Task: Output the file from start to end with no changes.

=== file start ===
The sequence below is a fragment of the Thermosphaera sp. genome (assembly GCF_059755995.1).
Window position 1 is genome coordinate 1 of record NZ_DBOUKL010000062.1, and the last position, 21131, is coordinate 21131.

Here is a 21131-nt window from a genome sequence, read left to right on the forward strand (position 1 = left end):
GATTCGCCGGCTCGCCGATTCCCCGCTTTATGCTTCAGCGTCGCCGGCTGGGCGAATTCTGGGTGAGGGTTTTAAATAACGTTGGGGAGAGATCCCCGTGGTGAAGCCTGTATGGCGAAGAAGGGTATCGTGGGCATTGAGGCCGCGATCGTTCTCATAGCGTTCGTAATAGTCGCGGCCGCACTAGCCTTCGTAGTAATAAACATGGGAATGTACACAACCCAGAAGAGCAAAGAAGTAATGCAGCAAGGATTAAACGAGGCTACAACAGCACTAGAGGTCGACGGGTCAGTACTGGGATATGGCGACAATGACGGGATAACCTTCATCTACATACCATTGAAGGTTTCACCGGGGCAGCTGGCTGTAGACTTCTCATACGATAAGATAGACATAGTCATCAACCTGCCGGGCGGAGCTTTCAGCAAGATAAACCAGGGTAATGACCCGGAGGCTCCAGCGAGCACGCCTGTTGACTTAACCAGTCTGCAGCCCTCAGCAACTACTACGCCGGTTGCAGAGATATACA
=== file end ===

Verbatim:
The sequence below is a fragment of the Thermosphaera sp. genome (assembly GCF_059755995.1).
Window position 1 is genome coordinate 1 of record NZ_DBOUKL010000062.1, and the last position, 21131, is coordinate 21131.

Here is a 21131-nt window from a genome sequence, read left to right on the forward strand (position 1 = left end):
GATTCGCCGGCTCGCCGATTCCCCGCTTTATGCTTCAGCGTCGCCGGCTGGGCGAATTCTGGGTGAGGGTTTTAAATAACGTTGGGGAGAGATCCCCGTGGTGAAGCCTGTATGGCGAAGAAGGGTATCGTGGGCATTGAGGCCGCGATCGTTCTCATAGCGTTCGTAATAGTCGCGGCCGCACTAGCCTTCGTAGTAATAAACATGGGAATGTACACAACCCAGAAGAGCAAAGAAGTAATGCAGCAAGGATTAAACGAGGCTACAACAGCACTAGAGGTCGACGGGTCAGTACTGGGATATGGCGACAATGACGGGATAACCTTCATCTACATACCATTGAAGGTTTCACCGGGGCAGCTGGCTGTAGACTTCTCATACGATAAGATAGACATAGTCATCAACCTGCCGGGCGGAGCTTTCAGCAAGATAAACCAGGGTAATGACCCGGAGGCTCCAGCGAGCACGCCTGTTGACTTAACCAGTCTGCAGCCCTCAGCAACTACTACGCCGGTTGCAGAGATATACA